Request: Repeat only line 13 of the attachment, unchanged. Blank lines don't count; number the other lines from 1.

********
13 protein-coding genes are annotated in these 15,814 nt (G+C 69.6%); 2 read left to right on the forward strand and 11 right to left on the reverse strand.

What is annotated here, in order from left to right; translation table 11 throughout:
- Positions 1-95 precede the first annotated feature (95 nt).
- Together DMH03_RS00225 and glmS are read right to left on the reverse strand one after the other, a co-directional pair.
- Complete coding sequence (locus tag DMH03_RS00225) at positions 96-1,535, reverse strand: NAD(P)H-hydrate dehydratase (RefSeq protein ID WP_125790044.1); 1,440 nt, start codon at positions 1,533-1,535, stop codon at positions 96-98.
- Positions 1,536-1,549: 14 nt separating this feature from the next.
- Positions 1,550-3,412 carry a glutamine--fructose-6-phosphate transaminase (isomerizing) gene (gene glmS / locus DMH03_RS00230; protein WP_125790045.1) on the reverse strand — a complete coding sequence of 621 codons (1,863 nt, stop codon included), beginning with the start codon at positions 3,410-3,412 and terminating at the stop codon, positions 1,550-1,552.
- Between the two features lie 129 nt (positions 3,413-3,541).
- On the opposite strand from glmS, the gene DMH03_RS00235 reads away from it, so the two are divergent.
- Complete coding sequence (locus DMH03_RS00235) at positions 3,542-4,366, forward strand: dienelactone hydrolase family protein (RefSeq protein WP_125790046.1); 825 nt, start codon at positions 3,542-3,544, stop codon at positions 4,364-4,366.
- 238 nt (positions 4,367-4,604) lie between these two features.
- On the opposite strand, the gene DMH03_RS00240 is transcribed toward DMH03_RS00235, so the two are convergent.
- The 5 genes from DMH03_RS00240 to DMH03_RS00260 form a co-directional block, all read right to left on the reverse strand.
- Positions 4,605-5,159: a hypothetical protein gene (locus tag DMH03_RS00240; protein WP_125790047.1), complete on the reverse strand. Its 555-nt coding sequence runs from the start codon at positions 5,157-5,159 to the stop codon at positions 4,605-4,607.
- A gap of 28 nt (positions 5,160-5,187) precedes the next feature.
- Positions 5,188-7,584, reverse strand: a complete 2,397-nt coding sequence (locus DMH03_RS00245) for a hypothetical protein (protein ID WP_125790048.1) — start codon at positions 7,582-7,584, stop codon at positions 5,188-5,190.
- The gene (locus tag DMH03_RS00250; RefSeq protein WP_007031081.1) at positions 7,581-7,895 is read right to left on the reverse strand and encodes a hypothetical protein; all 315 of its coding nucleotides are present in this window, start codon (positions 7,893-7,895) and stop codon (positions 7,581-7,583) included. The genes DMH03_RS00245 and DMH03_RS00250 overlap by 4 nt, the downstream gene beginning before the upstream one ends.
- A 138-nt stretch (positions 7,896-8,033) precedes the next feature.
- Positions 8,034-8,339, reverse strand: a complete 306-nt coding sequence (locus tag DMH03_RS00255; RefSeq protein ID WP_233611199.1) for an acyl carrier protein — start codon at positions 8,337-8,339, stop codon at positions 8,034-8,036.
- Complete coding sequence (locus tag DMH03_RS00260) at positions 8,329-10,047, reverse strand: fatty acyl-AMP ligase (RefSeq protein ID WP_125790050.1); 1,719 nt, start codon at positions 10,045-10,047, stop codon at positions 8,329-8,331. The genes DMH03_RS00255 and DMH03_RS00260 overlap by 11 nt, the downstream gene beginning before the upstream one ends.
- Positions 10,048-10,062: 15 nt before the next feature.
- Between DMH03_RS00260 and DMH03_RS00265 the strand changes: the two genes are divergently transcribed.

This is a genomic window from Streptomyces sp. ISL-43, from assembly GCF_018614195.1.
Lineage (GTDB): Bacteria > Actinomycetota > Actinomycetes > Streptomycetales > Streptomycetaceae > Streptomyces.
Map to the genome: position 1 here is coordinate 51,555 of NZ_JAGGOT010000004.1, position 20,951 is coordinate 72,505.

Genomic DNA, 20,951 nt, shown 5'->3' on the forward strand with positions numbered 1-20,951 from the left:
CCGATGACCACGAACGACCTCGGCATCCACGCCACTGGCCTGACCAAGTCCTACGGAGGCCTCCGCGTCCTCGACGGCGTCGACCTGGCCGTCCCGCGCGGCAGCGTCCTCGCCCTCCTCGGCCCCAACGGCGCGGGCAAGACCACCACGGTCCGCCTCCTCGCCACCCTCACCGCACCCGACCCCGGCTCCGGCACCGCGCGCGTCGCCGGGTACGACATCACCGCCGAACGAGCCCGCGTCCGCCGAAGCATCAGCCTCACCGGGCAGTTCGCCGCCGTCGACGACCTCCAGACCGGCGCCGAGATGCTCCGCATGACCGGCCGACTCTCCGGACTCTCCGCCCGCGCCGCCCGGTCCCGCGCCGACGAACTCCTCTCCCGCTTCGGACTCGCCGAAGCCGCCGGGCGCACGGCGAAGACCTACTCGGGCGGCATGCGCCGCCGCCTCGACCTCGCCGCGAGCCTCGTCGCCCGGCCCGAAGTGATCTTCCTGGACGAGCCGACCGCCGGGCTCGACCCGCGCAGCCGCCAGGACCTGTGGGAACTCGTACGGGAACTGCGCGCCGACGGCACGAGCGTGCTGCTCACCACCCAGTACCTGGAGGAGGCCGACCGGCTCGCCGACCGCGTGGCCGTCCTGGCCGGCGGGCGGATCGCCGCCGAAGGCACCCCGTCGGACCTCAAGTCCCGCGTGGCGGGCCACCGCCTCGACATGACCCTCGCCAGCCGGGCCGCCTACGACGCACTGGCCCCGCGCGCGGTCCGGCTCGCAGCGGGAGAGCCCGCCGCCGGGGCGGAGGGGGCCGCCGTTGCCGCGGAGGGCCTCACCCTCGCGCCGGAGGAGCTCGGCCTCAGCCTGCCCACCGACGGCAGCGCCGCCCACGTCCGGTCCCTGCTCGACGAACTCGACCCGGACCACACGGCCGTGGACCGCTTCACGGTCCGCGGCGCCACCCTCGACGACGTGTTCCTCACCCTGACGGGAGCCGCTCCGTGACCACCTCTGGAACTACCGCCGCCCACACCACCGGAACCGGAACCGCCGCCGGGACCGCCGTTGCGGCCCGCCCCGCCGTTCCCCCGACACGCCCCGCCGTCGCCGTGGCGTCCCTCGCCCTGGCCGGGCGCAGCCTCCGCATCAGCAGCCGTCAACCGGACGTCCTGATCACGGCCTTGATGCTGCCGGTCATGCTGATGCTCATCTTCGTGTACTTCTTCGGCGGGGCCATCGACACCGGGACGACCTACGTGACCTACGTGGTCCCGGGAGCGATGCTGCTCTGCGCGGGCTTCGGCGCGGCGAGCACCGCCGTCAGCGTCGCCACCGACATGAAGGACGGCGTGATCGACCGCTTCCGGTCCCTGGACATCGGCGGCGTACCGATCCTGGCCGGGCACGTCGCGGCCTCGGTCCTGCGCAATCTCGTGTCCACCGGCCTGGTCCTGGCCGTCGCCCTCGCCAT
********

- The 5 genes from DMH03_RS00240 to DMH03_RS00260 form a co-directional block, all read right to left on the reverse strand.